Murphy sets earlier goal to cut state-produced greenhouse gas emissions

By: - November 11, 2021 6:51 am

Now is the time for bold action on clean energy, Murphy said. (Courtesy of governors’s office)

Gov. Phil Murphy on Wednesday accelerated the state’s goal to cut its greenhouse gas emissions 50% by 2030, signing an executive order that requires the state to meet its carbon reduction target two decades faster than initially planned.

Speaking at solar farm in Budd Lake, the governor also announced millions in funding to electrify government vehicles.

The state’s prior goal was to create a 100% clean energy environment by 2050. But recent and repeated deadly flooding up and down the state show “the science is clear: More severe impacts are happening now,” Murphy said.

“The time for wake-up calls is frankly long-past. And while we can’t turn back the clock, we also can’t keep hitting snooze,” he said. “Now is the time for bold action.”

Besides the fast-tracked timeline, the Department of Environmental Protection and the Board of Public Utilities will spend $13 million to help communities plagued by poor air quality to electrify their school bus and municipal truck fleets, Murphy said.

The New Jersey Economic Development Authority will invest another $20 million in its New Jersey Zero Emission Incentive Program, which helps communities purchase electric vehicles.

“Certainly, more clean energy generation is a major step to this goal,” Murphy said. “But we have to remember that the larger source of climate change impacting emissions isn’t energy production, it’s transportation.”

The money for electric vehicles comes from proceeds the state has claimed since rejoining the Regional Greenhouse Gas Initiative in 2018, Murphy said. New Jersey dropped out of that multi-state partnership in 2011, costing the state nearly $280 million in carbon credit auction proceeds, Murphy said.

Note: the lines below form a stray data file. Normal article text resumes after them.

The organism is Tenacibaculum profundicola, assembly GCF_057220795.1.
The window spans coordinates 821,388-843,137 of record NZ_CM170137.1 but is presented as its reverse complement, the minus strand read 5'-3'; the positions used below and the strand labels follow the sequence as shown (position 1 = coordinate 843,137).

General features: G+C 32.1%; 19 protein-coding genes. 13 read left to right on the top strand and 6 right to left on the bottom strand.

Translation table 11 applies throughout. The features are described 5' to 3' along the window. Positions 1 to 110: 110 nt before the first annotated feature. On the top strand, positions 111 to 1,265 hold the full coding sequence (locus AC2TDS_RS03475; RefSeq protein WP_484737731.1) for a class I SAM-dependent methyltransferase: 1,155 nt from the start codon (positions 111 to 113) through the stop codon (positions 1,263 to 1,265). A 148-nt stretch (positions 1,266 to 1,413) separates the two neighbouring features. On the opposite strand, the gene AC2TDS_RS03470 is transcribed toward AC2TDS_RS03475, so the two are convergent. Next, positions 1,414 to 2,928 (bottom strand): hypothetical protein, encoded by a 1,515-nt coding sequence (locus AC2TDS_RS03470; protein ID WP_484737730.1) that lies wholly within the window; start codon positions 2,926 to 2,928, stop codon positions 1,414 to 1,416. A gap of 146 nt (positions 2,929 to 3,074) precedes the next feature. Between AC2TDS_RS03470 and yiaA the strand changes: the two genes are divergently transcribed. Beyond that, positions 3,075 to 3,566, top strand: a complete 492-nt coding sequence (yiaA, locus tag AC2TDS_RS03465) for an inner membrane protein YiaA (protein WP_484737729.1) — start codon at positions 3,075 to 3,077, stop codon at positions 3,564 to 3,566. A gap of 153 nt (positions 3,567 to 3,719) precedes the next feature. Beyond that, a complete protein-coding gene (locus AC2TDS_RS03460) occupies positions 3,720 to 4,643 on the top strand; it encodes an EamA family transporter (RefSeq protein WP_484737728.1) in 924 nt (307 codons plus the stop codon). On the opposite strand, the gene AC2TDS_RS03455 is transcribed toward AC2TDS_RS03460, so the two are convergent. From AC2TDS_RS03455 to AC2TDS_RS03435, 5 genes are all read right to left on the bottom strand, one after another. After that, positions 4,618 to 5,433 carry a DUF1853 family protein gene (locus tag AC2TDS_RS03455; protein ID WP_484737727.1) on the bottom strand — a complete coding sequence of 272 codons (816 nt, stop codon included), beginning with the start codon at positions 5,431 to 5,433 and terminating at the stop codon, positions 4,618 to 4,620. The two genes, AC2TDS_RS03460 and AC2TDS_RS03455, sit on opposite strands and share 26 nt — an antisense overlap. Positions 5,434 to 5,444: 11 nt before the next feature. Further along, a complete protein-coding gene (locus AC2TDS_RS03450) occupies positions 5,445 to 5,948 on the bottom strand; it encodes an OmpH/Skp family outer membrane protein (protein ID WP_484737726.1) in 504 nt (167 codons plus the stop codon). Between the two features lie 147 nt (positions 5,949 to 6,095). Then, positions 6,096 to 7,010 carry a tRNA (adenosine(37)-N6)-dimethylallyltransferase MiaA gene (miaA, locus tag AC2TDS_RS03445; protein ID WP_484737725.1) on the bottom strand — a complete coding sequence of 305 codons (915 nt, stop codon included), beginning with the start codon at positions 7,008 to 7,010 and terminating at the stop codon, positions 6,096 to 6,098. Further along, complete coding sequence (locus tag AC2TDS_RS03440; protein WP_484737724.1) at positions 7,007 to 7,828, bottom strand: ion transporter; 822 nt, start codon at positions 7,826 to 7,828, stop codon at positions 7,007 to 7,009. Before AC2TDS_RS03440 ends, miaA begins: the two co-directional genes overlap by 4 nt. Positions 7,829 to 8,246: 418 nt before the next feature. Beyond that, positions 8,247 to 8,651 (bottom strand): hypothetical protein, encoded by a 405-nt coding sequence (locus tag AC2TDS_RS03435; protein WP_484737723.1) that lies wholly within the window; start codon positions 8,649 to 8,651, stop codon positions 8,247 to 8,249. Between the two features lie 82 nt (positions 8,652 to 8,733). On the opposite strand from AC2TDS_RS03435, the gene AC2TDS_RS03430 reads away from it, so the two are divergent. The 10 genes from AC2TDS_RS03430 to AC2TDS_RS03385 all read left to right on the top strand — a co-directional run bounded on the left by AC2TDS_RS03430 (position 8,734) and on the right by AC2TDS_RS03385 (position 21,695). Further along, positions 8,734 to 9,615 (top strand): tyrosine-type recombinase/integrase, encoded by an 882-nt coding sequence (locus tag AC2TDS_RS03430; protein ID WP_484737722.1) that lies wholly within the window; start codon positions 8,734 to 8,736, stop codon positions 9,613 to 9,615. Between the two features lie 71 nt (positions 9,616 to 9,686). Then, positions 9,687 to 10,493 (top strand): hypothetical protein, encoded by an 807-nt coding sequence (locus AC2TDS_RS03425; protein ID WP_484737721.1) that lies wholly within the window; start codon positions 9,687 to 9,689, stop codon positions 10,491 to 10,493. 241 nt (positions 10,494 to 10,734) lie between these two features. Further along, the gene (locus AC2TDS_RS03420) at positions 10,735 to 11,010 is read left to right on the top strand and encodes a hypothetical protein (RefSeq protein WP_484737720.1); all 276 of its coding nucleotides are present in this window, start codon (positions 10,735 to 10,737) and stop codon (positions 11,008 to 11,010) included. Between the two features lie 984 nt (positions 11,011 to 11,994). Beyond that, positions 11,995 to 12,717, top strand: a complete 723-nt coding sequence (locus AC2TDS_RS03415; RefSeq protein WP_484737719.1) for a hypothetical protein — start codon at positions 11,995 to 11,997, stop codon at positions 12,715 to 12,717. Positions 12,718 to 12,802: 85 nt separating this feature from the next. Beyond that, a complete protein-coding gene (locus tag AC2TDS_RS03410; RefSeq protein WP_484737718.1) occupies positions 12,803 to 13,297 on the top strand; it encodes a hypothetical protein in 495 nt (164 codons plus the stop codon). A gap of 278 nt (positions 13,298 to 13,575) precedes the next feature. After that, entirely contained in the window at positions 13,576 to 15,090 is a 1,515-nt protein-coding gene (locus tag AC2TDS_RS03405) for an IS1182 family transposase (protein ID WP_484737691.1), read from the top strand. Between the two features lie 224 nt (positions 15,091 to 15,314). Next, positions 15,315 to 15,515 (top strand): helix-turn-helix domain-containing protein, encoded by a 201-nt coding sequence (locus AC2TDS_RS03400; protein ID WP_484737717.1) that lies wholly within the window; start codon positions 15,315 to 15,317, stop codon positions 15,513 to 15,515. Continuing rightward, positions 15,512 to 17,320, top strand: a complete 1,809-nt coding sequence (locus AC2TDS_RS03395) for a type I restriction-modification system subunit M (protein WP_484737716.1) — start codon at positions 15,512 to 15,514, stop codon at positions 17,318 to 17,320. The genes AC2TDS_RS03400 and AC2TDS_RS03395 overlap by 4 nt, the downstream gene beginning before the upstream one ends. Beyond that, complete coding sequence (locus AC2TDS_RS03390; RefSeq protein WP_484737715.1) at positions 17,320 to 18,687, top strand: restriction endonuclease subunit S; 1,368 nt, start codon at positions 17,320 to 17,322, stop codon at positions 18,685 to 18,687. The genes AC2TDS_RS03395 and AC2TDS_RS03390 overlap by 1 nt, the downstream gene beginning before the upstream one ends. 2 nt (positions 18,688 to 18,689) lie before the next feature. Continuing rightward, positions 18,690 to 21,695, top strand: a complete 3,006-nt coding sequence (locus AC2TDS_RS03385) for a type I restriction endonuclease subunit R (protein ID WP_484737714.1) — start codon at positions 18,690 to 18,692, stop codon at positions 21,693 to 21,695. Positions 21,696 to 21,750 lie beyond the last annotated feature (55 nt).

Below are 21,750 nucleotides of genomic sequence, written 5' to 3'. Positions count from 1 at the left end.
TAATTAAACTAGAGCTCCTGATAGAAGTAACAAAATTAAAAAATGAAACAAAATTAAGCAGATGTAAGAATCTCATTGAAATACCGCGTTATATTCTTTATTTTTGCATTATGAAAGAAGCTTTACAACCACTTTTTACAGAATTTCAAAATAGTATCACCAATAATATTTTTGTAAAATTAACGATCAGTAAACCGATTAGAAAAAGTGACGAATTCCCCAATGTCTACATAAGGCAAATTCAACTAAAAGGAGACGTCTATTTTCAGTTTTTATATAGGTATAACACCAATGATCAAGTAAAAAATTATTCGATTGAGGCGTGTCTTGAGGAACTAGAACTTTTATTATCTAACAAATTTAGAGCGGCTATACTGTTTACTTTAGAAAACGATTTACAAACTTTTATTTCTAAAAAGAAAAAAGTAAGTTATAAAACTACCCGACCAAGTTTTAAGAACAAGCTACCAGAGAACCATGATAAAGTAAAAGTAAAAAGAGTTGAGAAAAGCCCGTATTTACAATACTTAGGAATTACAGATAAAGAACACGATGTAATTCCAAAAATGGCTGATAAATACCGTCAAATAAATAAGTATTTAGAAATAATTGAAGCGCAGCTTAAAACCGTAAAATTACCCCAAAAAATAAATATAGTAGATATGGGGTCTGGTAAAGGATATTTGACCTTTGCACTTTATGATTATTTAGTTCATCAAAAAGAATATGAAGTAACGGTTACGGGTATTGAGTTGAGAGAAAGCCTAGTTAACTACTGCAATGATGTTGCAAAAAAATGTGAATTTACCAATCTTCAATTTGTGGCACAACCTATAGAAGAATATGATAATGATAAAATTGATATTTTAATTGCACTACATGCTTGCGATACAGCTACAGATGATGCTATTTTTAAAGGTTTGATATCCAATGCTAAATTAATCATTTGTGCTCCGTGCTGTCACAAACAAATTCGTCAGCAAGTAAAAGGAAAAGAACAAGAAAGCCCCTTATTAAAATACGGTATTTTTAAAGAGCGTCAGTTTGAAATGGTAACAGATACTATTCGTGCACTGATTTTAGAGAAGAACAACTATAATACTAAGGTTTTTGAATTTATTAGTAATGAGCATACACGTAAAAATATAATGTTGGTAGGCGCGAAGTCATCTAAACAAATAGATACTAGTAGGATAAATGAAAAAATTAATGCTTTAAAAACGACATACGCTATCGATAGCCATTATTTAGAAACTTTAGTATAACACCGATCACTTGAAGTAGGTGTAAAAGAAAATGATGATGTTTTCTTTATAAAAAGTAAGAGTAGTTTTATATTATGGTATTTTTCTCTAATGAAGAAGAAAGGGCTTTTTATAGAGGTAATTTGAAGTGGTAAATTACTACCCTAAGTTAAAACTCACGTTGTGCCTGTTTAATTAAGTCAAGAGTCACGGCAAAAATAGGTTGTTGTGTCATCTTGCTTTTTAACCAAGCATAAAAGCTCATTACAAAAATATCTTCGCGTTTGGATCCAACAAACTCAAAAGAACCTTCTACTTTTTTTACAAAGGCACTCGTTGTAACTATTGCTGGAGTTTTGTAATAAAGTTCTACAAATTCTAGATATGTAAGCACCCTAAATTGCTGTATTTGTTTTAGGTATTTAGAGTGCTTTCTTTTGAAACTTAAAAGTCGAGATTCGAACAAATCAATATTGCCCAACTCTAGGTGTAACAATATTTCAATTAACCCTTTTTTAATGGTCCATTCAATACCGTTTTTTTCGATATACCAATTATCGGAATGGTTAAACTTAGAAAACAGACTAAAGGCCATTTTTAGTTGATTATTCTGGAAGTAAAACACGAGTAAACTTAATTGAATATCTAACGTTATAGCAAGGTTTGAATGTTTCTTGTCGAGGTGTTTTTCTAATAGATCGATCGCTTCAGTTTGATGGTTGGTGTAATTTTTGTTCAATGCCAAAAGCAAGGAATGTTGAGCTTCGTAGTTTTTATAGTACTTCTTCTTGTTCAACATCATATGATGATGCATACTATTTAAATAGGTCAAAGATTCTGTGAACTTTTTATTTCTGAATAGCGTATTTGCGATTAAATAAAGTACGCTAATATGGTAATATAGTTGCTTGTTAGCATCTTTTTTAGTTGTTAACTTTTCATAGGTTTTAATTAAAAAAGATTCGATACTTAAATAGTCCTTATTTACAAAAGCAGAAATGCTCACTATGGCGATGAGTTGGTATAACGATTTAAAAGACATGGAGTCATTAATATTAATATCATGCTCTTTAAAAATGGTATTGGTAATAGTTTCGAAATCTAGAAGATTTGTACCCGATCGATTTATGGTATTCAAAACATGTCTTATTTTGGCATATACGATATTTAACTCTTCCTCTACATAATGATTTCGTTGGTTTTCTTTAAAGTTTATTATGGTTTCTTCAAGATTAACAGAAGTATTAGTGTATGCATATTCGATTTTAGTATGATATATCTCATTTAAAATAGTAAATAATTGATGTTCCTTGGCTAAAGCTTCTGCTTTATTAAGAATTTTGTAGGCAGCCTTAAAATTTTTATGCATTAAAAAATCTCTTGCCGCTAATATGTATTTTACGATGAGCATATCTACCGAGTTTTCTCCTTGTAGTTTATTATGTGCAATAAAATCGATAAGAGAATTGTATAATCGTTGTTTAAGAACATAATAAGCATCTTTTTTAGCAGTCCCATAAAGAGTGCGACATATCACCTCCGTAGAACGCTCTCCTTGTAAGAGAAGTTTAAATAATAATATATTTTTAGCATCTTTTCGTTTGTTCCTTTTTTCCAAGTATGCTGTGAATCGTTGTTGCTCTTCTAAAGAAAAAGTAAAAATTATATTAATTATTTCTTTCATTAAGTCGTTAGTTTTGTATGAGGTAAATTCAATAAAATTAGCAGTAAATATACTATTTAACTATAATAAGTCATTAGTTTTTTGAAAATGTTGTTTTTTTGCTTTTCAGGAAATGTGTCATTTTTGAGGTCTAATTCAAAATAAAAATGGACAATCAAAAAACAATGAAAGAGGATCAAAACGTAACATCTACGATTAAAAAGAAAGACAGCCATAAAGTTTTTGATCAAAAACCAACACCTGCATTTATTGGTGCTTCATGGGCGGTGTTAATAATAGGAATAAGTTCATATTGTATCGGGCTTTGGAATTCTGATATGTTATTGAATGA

“We quite literally left hundreds of millions of dollars on the table that we could have had at our disposal to take some of these steps much earlier,” he said.

Pushback to Murphy’s announcement began even before the ink dried on his executive order.

Matt Smith of Food & Water Watch New Jersey State said Murphy can only meet his accelerated target if he stops all new fossil fuel infrastructure projects.

“There is no way to hit these targets while continuing to allow polluters to build new facilities that will spew emissions for decades to come,” Smith said. “The governor talks a good game on climate action and environmental justice, but he will be judged by his actions.”

New Jersey Industry and Business Association leader warned citizens might bear the cost of Murphy’s environmental measures, a position of Murphy’s Republican critics.

“When you consider that New Jersey’s greenhouse gas reduction target is currently 20% of 2006 levels — requiring 15 years to get there, primarily through the state’s energy transition from coal to natural gas — it’s simply not feasible to get to 50% by the year 2030 without jeopardizing energy reliability or greatly impacting costs for all New Jerseyans,” said Ray Cantor, the association’s vice president of government affairs.

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Dana DiFilippo
Dana DiFilippo

Dana DiFilippo comes to the New Jersey Monitor from WHYY, Philadelphia’s NPR station, and the Philadelphia Daily News, a paper known for exposing corruption and holding public officials accountable. Prior to that, she worked at newspapers in Cincinnati, Pittsburgh, and suburban Philadelphia and has freelanced for various local and national magazines, newspapers and websites. She lives in Central Jersey with her husband, a photojournalist, and their two children.

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